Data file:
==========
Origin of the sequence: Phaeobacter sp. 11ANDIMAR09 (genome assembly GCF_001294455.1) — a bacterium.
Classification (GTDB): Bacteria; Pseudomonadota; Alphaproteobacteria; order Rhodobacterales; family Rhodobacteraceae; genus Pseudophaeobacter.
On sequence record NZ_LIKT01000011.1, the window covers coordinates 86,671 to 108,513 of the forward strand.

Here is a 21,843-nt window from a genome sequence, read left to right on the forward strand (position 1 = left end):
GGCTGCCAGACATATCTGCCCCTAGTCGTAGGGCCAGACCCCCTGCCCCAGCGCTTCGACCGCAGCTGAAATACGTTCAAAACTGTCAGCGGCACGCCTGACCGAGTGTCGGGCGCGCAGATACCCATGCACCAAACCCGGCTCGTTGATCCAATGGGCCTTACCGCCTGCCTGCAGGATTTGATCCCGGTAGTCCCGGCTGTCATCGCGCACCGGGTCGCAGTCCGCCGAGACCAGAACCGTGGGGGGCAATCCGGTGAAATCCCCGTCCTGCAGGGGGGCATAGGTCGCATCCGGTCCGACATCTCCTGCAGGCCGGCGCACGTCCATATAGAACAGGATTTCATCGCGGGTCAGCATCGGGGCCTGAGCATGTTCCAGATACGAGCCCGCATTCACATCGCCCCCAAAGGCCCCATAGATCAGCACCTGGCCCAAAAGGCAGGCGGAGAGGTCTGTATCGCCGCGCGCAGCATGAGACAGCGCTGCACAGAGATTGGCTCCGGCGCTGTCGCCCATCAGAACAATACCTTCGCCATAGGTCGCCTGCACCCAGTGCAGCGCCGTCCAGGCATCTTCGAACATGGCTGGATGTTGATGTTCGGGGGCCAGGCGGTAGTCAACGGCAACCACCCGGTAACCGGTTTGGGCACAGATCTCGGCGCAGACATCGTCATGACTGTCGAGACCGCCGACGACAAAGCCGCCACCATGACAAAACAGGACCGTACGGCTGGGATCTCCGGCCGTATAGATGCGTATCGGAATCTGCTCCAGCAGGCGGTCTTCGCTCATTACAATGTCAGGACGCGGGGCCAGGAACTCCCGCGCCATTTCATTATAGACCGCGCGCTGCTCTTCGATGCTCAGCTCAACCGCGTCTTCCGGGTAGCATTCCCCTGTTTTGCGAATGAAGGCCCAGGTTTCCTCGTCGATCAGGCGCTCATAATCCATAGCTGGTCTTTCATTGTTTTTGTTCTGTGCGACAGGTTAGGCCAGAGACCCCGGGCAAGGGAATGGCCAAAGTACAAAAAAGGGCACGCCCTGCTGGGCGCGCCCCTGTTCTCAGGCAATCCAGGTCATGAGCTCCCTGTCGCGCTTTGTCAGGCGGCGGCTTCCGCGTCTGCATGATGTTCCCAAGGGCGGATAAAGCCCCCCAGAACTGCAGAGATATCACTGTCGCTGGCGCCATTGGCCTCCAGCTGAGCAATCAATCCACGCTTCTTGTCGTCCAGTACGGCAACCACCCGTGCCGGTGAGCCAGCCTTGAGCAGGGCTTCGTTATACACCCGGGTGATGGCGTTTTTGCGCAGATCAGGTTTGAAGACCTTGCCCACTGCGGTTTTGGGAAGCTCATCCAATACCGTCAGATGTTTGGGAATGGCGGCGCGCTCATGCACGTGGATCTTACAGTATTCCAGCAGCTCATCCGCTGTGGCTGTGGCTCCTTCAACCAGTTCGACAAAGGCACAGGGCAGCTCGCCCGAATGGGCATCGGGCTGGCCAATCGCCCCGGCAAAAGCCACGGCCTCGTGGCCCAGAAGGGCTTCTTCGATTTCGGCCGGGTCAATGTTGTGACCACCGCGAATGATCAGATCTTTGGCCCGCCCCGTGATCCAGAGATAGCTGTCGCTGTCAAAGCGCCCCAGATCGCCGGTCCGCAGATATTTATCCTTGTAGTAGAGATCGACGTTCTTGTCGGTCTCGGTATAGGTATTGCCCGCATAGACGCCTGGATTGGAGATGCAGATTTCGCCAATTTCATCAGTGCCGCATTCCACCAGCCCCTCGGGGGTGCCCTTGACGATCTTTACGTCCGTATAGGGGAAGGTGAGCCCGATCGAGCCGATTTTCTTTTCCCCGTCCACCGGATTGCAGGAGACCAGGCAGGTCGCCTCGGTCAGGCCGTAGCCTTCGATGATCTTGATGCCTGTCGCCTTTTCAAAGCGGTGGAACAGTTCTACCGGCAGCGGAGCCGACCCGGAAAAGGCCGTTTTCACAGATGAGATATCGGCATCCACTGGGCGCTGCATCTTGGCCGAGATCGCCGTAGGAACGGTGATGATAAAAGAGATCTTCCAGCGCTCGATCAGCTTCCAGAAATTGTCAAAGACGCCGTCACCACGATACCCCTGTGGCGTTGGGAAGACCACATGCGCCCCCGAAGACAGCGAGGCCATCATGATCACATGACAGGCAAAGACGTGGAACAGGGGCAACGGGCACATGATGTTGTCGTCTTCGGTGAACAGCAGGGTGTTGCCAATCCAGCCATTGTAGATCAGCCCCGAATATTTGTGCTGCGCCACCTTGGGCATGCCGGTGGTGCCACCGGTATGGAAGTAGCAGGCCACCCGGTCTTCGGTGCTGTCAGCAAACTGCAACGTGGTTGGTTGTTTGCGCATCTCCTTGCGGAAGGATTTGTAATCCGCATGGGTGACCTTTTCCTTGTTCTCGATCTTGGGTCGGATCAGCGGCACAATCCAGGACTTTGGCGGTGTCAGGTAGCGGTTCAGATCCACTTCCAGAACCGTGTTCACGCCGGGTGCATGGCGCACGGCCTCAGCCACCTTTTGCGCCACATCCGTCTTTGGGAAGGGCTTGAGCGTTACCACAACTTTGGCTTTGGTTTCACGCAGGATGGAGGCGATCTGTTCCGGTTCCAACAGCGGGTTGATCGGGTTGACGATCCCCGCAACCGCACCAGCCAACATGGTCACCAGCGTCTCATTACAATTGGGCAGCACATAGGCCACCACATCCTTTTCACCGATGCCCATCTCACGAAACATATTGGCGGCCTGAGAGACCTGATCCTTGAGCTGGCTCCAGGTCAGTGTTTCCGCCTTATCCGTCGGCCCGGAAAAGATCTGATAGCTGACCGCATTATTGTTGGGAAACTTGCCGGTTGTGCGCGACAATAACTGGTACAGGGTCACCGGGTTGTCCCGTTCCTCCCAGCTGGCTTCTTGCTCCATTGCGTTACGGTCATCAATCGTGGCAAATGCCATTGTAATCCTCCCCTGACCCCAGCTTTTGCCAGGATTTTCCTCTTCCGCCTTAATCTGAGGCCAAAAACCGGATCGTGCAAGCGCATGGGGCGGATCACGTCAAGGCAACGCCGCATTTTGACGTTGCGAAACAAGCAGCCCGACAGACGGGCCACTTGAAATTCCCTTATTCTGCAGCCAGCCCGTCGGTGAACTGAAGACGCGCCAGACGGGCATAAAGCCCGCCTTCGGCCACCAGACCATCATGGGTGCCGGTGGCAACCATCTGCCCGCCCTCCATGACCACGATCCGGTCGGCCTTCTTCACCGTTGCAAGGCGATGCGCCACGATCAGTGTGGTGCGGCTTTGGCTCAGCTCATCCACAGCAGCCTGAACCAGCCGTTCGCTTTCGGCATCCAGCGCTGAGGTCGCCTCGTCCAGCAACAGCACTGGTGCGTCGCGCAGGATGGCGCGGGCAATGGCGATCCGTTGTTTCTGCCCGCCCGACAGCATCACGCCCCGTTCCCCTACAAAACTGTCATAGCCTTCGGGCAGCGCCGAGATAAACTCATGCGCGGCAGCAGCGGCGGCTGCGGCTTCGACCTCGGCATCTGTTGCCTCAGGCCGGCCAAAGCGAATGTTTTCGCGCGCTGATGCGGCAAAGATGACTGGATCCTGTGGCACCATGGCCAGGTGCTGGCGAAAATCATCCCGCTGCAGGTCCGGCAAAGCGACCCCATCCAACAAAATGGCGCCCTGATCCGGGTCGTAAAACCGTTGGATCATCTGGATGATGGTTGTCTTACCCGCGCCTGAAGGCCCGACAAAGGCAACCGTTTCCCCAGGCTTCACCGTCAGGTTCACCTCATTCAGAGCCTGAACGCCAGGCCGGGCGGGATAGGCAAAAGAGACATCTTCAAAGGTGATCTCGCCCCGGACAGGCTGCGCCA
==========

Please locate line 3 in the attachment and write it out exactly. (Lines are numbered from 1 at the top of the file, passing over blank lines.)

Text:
On sequence record NZ_LIKT01000011.1, the window covers coordinates 86,671 to 108,513 of the forward strand.